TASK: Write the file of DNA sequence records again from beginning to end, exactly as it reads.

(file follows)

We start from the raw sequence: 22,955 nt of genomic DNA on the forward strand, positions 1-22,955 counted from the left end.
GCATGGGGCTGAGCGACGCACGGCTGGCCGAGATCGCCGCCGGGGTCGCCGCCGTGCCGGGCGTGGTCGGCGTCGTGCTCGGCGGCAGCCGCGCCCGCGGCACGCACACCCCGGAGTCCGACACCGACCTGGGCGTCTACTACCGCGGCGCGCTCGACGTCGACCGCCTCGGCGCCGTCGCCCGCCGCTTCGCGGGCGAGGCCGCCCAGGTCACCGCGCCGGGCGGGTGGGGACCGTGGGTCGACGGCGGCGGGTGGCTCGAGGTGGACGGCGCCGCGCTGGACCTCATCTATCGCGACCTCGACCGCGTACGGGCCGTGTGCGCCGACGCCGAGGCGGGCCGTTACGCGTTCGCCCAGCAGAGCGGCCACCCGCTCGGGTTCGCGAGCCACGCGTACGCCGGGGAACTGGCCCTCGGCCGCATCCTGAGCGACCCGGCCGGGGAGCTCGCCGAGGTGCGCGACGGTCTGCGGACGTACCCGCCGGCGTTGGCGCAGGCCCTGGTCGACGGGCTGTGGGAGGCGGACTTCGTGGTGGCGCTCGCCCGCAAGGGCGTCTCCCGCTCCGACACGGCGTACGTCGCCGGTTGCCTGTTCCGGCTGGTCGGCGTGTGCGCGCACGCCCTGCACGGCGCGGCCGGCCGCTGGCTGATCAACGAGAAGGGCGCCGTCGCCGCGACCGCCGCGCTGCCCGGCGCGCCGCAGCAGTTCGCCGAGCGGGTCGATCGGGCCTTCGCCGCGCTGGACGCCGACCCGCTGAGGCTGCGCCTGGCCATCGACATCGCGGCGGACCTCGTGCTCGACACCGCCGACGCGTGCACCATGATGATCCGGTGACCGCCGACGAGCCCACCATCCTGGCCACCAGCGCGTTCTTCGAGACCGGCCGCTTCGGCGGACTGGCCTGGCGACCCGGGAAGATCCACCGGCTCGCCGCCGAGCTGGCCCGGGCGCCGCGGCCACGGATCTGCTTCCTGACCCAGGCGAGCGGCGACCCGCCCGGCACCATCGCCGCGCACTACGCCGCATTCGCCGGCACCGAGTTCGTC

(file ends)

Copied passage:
We start from the raw sequence: 22,955 nt of genomic DNA on the forward strand, positions 1-22,955 counted from the left end.
GCATGGGGCTGAGCGACGCACGGCTGGCCGAGATCGCCGCCGGGGTCGCCGCCGTGCCGGGCGTGGTCGGCGTCGTGCTCGGCGGCAGCCGCGCCCGCGGCACGCACACCCCGGAGTCCGACACCGACCTGGGCGTCTACTACCGCGGCGCGCTCGACGTCGACCGCCTCGGCGCCGTCGCCCGCCGCTTCGCGGGCGAGGCCGCCCAGGTCACCGCGCCGGGCGGGTGGGGACCGTGGGTCGACGGCGGCGGGTGGCTCGAGGTGGACGGCGCCGCGCTGGACCTCATCTATCGCGACCTCGACCGCGTACGGGCCGTGTGCGCCGACGCCGAGGCGGGCCGTTACGCGTTCGCCCAGCAGAGCGGCCACCCGCTCGGGTTCGCGAGCCACGCGTACGCCGGGGAACTGGCCCTCGGCCGCATCCTGAGCGACCCGGCCGGGGAGCTCGCCGAGGTGCGCGACGGTCTGCGGACGTACCCGCCGGCGTTGGCGCAGGCCCTGGTCGACGGGCTGTGGGAGGCGGACTTCGTGGTGGCGCTCGCCCGCAAGGGCGTCTCCCGCTCCGACACGGCGTACGTCGCCGGTTGCCTGTTCCGGCTGGTCGGCGTGTGCGCGCACGCCCTGCACGGCGCGGCCGGCCGCTGGCTGATCAACGAGAAGGGCGCCGTCGCCGCGACCGCCGCGCTGCCCGGCGCGCCGCAGCAGTTCGCCGAGCGGGTCGATCGGGCCTTCGCCGCGCTGGACGCCGACCCGCTGAGGCTGCGCCTGGCCATCGACATCGCGGCGGACCTCGTGCTCGACACCGCCGACGCGTGCACCATGATGATCCGGTGACCGCCGACGAGCCCACCATCCTGGCCACCAGCGCGTTCTTCGAGACCGGCCGCTTCGGCGGACTGGCCTGGCGACCCGGGAAGATCCACCGGCTCGCCGCCGAGCTGGCCCGGGCGCCGCGGCCACGGATCTGCTTCCTGACCCAGGCGAGCGGCGACCCGCCCGGCACCATCGCCGCGCACTACGCCGCATTCGCCGGCACCGAGTTCGTC